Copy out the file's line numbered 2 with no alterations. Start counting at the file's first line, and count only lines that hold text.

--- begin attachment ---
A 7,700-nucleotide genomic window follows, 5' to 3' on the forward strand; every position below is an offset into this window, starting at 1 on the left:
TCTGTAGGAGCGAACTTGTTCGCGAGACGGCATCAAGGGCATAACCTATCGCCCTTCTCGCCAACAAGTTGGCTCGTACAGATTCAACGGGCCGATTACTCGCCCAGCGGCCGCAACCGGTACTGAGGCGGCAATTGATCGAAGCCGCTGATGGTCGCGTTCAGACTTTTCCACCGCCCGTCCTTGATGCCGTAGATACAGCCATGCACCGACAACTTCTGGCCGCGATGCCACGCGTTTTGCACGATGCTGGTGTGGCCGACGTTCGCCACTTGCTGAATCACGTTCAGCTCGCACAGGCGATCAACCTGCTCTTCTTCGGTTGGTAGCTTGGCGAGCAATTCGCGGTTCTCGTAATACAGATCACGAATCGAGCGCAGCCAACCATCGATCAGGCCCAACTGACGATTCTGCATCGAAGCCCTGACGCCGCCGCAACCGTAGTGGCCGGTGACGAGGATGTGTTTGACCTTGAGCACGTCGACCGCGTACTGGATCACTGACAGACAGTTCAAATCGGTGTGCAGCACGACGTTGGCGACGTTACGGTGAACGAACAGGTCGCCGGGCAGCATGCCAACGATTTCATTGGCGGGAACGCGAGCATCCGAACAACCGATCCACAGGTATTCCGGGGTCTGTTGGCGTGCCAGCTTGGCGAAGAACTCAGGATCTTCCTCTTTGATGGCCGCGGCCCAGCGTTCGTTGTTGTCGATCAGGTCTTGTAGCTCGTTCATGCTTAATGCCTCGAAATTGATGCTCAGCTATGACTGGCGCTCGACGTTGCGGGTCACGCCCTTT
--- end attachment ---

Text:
TCTGTAGGAGCGAACTTGTTCGCGAGACGGCATCAAGGGCATAACCTATCGCCCTTCTCGCCAACAAGTTGGCTCGTACAGATTCAACGGGCCGATTACTCGCCCAGCGGCCGCAACCGGTACTGAGGCGGCAATTGATCGAAGCCGCTGATGGTCGCGTTCAGACTTTTCCACCGCCCGTCCTTGATGCCGTAGATACAGCCATGCACCGACAACTTCTGGCCGCGATGCCACGCGTTTTGCACGATGCTGGTGTGGCCGACGTTCGCCACTTGCTGAATCACGTTCAGCTCGCACAGGCGATCAACCTGCTCTTCTTCGGTTGGTAGCTTGGCGAGCAATTCGCGGTTCTCGTAATACAGATCACGAATCGAGCGCAGCCAACCATCGATCAGGCCCAACTGACGATTCTGCATCGAAGCCCTGACGCCGCCGCAACCGTAGTGGCCGGTGACGAGGATGTGTTTGACCTTGAGCACGTCGACCGCGTACTGGATCACTGACAGACAGTTCAAATCGGTGTGCAGCACGACGTTGGCGACGTTACGGTGAACGAACAGGTCGCCGGGCAGCATGCCAACGATTTCATTGGCGGGAACGCGAGCATCCGAACAACCGATCCACAGGTATTCCGGGGTCTGTTGGCGTGCCAGCTTGGCGAAGAACTCAGGATCTTCCTCTTTGATGGCCGCGGCCCAGCGTTCGTTGTTGTCGATCAGGTCTTGTAGCTCGTTCATGCTTAATGCCTCGAAATTGATGCTCAGCTATGACTGGCGCTCGACGTTGCGGGTCACGCCCTTT